So, what CAN you see?
If I've lowered your expectations, don't worry, there's plenty to look at.
1. Moon. Absolutely spectacular. No, you won't be able to make out the Lunar Landers from the Apollo missions, but you'll think you can. Seriously, I can spend an hour exploring the lunar surface without getting bored.
- Mercury and Venus are pretty, if rather boring. They have phases, like the moon does, but are featureless white. Fun to look at, but not interesting to study.
- Mars is a little better; you'll see a reddish orb with faint features sometimes and no features other times, depending on the Martian weather. Seriously! No clouds, but dust storms can make large swaths of the surface pretty featureless. Even during periods of calm, the features are vague and hard to make out.
- Jupiter. Wow. On a good night, I can make out 3 ... maybe 4 of the cloud bands. About 5 of Jupiter's moons jump out as obvious moons, although you cannot see any disk, just points of light. But those points of light line up with like little soldiers. If you are really patient make some drawings, you can see the moons change slightly between early evening and late night. For sure you can see the moons having moved a lot from night to night. Make sketches of what you see!
- Saturn. Always a crowd pleaser. Moons, and its famous ring. I can't make out any cloud bands, but some people are able to. Depending on the orientation, you can see the shadow the rings cast on the planet.
- Uranus and Neptune. I'm told you can see them, but I never worked very hard to do so. I think they just show up as tiny bluish orbs.
- Asteroids. You'll only see them as points of light, not as "objects". But you can track them against the starry background from night to night if you are so inclined. I never was.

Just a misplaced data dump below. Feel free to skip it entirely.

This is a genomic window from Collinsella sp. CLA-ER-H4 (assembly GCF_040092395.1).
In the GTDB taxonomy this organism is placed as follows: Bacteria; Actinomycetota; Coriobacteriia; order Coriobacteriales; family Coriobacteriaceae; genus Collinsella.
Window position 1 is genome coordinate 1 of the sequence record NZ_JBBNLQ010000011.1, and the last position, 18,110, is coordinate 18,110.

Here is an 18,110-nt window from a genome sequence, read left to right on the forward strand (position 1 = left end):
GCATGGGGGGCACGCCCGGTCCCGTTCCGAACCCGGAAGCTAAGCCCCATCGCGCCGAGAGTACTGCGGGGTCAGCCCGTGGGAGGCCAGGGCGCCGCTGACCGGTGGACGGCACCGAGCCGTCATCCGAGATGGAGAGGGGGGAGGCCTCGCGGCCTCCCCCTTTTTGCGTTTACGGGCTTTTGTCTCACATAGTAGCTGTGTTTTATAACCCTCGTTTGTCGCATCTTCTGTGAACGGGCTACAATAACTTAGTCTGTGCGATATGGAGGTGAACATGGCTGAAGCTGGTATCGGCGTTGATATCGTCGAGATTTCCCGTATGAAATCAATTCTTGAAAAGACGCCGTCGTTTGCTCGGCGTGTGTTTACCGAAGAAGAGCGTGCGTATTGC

- Comets. There are very few "naked eye" comets -- maybe only one or two in a lifetime -- but there are nice comets within this scope's reach every year ore two.
3. Stars. White dots. Boring. Unless we're talking about "special" stars. I once spent most of a night looking at "carbon" stars that range from yellowish to ruddy red. It was cool to see color in a sky that is usually black or white. Also, binary stars can be a hobby to "split" them. Most true binary stars are too close together for a scope like this to resolve into two, but there are plenty that are right at the border. This is not an area that particularly interested me. And some very dedicated amateurs use CCD cameras to take accurate brightness measurements of variable stars and submit the data to real astronomers for actual science.
3. Star clusters. I love these. They are the main things for me.. Easy to find, easy to see through light pollution.
4. Nebulas. Some are small and compact ones are easier than diffuse ones. It's all about light pollution -- if you have dark skies, you'll see much more. The Orion Nebula is fantastic, the Ring nebula is cool, My skies have always been too light polluted for me to spend a lot of time on nebulas.
5. Galaxies. Same problem as nebula, but more so. But in spite of the difficulty, they're worth the effort. They're freaking galaxies, for goodness sake! Worth a trip to darker skies.
6. Daytime use. Probably not the best for wildlife since it's not very portable, but if sure produces amazing views.